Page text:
Attorneys unfamiliar with foreclosure practice very often make the mistake of assuming that their adversaries are gentlemen of the bar who are acting honorably. Nothing could be further from the truth. Foreclosure mill attorneys are uniformly dishonest, disreputable sc**bags who routinely engage in subornation of perjury, forgery, fabrication of evidence and other frauds on the court.
The foreclosure mill attorney never had any interest in settling with you or in facilitating a modification or workout. He simply suggested that you contact the servicer as a feint to distract your attorney from either investigating your defense or preparing a more effective defense. This is the usual MO.
The deck is very heavily stacked against you and it may already be too late to interpose ANY effective defense. But IF there is an effective defense which might still be made, you need to explore this with an attorney who is actually well familiar with consumer debt/bankruptcy/foreclosure issues.
Suppose that you had a regular podiatrist who treats your chronic Athlete's Foot as well as a dermatologist who treats your acne. Further suppose that you get hit by a bus and then afterwards suffer a massive heart attack. You call your podiatrist as you lay bleeding in the street and learn that he is golfing and has turned off his mobile phone. You call your dermatologist and learn that he is on vacation.
Would it be better to await the completion of the podiatrist's rounds at the country club, to await the return of your dermatologist from vacation or to call an ambulance and be taken to a hospital emergency room where you could be examined by physicians specializing in emergency medicine, trauma and cardiology?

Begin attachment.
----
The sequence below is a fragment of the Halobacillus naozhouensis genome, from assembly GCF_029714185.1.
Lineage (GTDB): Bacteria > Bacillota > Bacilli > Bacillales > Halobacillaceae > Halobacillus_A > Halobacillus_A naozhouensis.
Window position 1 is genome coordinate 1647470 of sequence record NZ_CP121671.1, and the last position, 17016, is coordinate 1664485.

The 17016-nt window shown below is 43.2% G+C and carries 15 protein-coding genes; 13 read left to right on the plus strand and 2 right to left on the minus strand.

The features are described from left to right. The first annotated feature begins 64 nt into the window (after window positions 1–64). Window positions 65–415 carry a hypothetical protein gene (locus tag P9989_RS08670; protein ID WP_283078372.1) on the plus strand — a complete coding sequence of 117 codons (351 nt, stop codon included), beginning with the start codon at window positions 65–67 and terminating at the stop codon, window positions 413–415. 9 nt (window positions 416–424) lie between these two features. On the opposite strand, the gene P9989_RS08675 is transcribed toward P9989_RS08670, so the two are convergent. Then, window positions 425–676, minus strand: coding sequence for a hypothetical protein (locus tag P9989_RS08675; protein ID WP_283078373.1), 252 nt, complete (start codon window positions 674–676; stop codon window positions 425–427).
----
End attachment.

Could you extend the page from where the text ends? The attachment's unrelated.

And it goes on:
The fact that your podiatrist is cheaper and that your dermatologist has a great bedside manner and always tells you some great jokes generally ought not factor into your answer!
To this, I will only add that you need to very carefully and honestly assess your prospects of success against the costs of employing a lawyer to continue to fight. This assessment ought to be largely informed by your net equity in the property.
If the fair market value of the property is well in excess of the outstanding balance of the loan, then you ought to be willing to spend more and assume greater risk to try to protect or recover that equity. By contrast, if the property is worth substantially less than the mortgage balance and you are therefore deeply under water on the loan, you need to be asking yourself precisely what you are trying to protect.
In the former situation, bankruptcy is sometimes a means of protecting your interests, though it may now already be too late. In the latter situation, it might very well be in your interest to preserve your liquid cash and simply walk away. Spending your last dollars to fight to keep an under water property, particularly when that fight might be already LOST, may not be a good strategic decision.
Let your actions be guided by your economic best interests rather than by emotions or anger.